Crafting the Future of Work: Andreas Hoffbauer, Atelier Kultur

Andreas Hoffbauer, Ph.D., is the Founder and Director of Atelier Kultur and a Doctor of Organizational Innovation & Creativity.

He supports organizations in harnessing the principles of organizational sociology to enhance network structures and connections, both within and around their entities. In this interview, he delves into the latest challenges that organizations are encountering around internal social networks and relationships, unveiling insightful tips and strategies to assist leaders and managers in addressing these issues.

Can you tell us your title and describe your role in a few sentences? 

I'm the founder of Atelier Kultur, which is a people advisory. I help organizations align their people with their desired business outcomes. Typically, we do that through understanding what an organization's really after, what they define as their desired outcomes and then intentionally connect people using data to foster the kinds of relationships that enable those desired outcomes.

What do you think about when I say “workplace engagement”? How does it resonate with your daily work? 

When I think about workplace engagement, I really think about how people interact and engage with one another and the flow of knowledge, support, advice, mentorship, friendship, etc. that is exchanged between people.
Most organizations have to think about a distributed workforce: people who aren't in the same office, because they are either spread across different floors, across regions or capacities. How do you connect those people? How do you make sure that they're having the interactions that enable them to pass the culture or the strategy that keeps a company aligned and on target?

Many companies are transitioning to new work models in the post-COVID era. What aspects of these new working methods pose the most challenges? What are the common requests or concerns raised by your customers in this context?

At a high level, the most common question is around connectivity. Everyone's talking about intentional connections and relationships.
Most people are starting to get into that conversation of, "we need to connect our people," when they're across the world or across the city, which then comes down to "what drives these kinds of connections?"

Understanding how moments when people come together lead to different types of relationships is what I see as one of the biggest challenges, and then, “What do businesses want to get out of those interactions and connections?” It's really defining that in order to understand what kinds of moments will enable the connections and relationship structures that will lead to the business outcomes that the organization is after.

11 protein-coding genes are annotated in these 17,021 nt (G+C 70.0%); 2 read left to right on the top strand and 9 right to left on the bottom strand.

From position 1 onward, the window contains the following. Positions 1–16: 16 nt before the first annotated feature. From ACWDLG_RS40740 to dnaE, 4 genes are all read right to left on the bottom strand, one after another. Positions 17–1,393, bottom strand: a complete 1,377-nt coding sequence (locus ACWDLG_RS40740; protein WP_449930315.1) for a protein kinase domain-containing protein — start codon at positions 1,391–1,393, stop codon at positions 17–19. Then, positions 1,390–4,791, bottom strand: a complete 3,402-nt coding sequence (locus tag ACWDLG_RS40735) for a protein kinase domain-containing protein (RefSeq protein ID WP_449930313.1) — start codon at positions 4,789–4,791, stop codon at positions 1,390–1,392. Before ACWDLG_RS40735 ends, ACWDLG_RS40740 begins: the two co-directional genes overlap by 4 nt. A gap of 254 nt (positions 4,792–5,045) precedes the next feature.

The fundamentals of what builds relationships haven't changed, but the context and opportunities that people have to form those relationships to interact to get together - that's changed dramatically. People are struggling in that sense, trying to understand what they should do now: How do we create those contacts again? How do we create those moments that matter? How do we create those opportunities to connect people, from across an organization, to connect and build those relationships?

Not only the strong relationships that work really well for collaboration and really complex coordination of tasks, but also those weaker ties across an organization: to people in different parts that build cohesiveness and gives people the insight to see further within the organization.

You mentioned weak ties. Do you have any tips or tricks to encourage those connections in large organizations? 

From a people side, there are multiple types of connections. But the two fundamental types of connections are strong and weak ties. They both have their advantages.

  • From an individual perspective, building strong ties within your team, with the strategic teams that you should be working with, or just with the people that you want a more substantive relationship with. It's connecting on things that you both can drive value in, or that you are passionate about. It's where you're connecting on an interpersonal level, not just trying to connect for the sake of "this person might give me an opportunity for a stretch assignment," which feels very transactional.

    It’s really about getting to know the other individual and share things that we're passionate about: it's about finding those commonalities. And once you find those connections, you have something to really engage in and have more substantive conversations around. It brings people together.